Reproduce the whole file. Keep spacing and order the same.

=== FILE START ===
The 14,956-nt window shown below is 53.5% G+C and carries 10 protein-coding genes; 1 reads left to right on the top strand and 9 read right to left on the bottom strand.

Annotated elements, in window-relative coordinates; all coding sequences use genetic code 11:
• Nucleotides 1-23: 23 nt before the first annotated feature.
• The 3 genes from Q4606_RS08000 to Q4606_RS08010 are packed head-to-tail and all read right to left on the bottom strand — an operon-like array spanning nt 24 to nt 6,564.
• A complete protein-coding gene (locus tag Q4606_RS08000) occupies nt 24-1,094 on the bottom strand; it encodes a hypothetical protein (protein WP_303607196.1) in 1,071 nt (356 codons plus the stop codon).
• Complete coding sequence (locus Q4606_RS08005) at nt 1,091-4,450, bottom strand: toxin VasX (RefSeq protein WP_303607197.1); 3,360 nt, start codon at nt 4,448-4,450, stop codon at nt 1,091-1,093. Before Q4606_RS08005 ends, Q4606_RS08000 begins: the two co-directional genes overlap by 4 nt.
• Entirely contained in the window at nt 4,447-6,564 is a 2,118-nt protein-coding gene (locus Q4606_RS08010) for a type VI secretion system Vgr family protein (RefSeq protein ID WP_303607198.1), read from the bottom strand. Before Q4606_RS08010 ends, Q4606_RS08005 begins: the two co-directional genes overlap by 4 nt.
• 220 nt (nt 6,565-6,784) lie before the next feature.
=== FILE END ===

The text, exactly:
The 14,956-nt window shown below is 53.5% G+C and carries 10 protein-coding genes; 1 reads left to right on the top strand and 9 read right to left on the bottom strand.

Annotated elements, in window-relative coordinates; all coding sequences use genetic code 11:
• Nucleotides 1-23: 23 nt before the first annotated feature.
• The 3 genes from Q4606_RS08000 to Q4606_RS08010 are packed head-to-tail and all read right to left on the bottom strand — an operon-like array spanning nt 24 to nt 6,564.
• A complete protein-coding gene (locus tag Q4606_RS08000) occupies nt 24-1,094 on the bottom strand; it encodes a hypothetical protein (protein WP_303607196.1) in 1,071 nt (356 codons plus the stop codon).
• Complete coding sequence (locus Q4606_RS08005) at nt 1,091-4,450, bottom strand: toxin VasX (RefSeq protein WP_303607197.1); 3,360 nt, start codon at nt 4,448-4,450, stop codon at nt 1,091-1,093. Before Q4606_RS08005 ends, Q4606_RS08000 begins: the two co-directional genes overlap by 4 nt.
• Entirely contained in the window at nt 4,447-6,564 is a 2,118-nt protein-coding gene (locus Q4606_RS08010) for a type VI secretion system Vgr family protein (RefSeq protein ID WP_303607198.1), read from the bottom strand. Before Q4606_RS08010 ends, Q4606_RS08005 begins: the two co-directional genes overlap by 4 nt.
• 220 nt (nt 6,565-6,784) lie before the next feature.